It’s easy to send a social media message typed in anger or drunkenness, but now a once secret feature on Facebook lets anyone delete them after sending – providing they are quick off the mark.
Months ago, Facebook admitted a back-end feature to protect executive messages allowed bosses at the social media network to delete their sent messages.
Once they were rumbled, founder and CEO Mark Zuckerberg promised not to activate the feature until the app was generally available to all users.
Well, now that seems to have happened.
Zuckerberg’s magic eraser allowed him to delete any message he had ever sent, but the new app has a 10 minute window and in group conversations, the deleted text is replaced by another message explaining the sender had removed the comment.
Facebook was unclear if executives now had to delete messages within the same window as other users or if they still have their super capabilities.
Facebook Messenger also has a message delete function in ‘secret conversations’, where users can set an auto-delete timer on their communications.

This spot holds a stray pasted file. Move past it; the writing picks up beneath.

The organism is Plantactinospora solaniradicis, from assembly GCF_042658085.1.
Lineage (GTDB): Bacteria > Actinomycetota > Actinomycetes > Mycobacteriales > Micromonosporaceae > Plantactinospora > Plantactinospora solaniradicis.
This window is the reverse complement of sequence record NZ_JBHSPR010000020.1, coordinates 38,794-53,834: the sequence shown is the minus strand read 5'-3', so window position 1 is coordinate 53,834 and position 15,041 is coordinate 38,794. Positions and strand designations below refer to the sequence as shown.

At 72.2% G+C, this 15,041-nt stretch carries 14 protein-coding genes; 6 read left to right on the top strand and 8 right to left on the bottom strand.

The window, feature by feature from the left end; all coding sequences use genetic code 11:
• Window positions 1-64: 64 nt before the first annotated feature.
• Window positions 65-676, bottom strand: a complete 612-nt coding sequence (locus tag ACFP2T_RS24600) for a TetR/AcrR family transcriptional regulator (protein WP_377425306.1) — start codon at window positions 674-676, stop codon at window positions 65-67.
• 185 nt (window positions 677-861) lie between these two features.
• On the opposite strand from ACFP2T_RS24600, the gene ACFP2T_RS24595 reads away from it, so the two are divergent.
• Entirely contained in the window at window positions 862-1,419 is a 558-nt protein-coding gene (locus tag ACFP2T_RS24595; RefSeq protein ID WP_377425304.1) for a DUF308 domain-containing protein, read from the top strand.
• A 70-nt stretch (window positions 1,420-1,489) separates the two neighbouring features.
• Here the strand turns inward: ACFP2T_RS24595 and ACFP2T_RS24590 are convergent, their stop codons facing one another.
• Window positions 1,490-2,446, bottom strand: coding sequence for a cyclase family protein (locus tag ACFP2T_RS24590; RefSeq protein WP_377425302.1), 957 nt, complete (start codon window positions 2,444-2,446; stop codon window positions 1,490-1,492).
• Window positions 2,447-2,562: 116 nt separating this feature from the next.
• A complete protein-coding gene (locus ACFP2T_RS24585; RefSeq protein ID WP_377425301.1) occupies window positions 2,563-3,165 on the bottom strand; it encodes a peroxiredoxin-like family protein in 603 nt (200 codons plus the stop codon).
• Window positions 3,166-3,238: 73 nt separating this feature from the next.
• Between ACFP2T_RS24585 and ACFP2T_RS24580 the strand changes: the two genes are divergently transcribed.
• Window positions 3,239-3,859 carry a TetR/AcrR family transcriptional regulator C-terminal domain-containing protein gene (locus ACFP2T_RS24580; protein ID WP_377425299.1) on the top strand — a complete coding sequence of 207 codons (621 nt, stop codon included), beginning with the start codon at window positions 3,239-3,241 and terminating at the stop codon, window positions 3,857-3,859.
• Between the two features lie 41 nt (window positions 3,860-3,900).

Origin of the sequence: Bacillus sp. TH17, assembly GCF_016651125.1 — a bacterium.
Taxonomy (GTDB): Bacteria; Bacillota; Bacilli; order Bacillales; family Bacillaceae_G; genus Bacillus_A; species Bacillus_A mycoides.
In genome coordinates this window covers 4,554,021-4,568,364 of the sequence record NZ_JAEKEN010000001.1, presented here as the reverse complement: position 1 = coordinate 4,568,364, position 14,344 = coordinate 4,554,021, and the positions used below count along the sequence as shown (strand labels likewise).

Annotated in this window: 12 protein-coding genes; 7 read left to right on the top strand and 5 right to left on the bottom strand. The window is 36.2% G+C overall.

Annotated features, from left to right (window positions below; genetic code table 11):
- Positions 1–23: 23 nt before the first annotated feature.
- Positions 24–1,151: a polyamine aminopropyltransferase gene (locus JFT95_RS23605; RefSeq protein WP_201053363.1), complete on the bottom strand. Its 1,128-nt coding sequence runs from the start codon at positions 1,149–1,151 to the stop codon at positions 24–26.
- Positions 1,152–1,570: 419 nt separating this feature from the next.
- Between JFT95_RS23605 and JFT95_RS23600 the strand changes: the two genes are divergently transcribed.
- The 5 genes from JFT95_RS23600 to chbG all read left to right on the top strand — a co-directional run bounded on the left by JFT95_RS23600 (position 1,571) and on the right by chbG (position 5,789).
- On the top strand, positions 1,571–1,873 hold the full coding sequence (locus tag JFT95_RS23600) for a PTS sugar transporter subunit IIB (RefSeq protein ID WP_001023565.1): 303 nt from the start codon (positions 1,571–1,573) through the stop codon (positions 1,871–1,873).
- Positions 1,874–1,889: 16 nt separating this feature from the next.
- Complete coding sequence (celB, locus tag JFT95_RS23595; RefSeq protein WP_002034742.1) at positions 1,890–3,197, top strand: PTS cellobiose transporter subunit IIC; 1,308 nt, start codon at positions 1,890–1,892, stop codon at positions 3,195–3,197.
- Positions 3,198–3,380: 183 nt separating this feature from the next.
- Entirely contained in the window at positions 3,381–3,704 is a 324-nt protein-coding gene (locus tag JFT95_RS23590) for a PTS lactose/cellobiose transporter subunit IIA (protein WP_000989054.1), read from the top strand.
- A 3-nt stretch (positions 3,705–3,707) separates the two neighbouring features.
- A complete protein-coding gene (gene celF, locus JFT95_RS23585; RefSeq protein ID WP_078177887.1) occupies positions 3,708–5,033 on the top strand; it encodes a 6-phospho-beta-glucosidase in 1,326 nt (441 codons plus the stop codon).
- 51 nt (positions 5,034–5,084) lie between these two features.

WhatsApp, another Facebook messaging service, also has the same function.
New security features from Google
Meanwhile, Google has launched new security features that check online for users to see if their passwords are compromised.
Password Checkup is a Chrome browser extension that warns if security credentials on a web site are compromised
Cross Account Protection is similar but warns if a Google account is compromised by a hacker, even if the security breach is on a web site outside of Google using a Google account for access.
Google’s Kurt Thomas, a security and anti-abuse research scientist said: “Your privacy and security is of the utmost importance. With technologies like Password Checkup and Cross Account Protection, we’re continuing to improve the security of our users across the internet, not just on Google – and we’ll never stop improving our defences to keep you safe online.
“Google never learns your username or password even through it collects the data.”
Google added that developers were seeking to co-operate with other technology companies to make cross account protection easy to implement.
Rival browser Firefox introduced a similar feature last year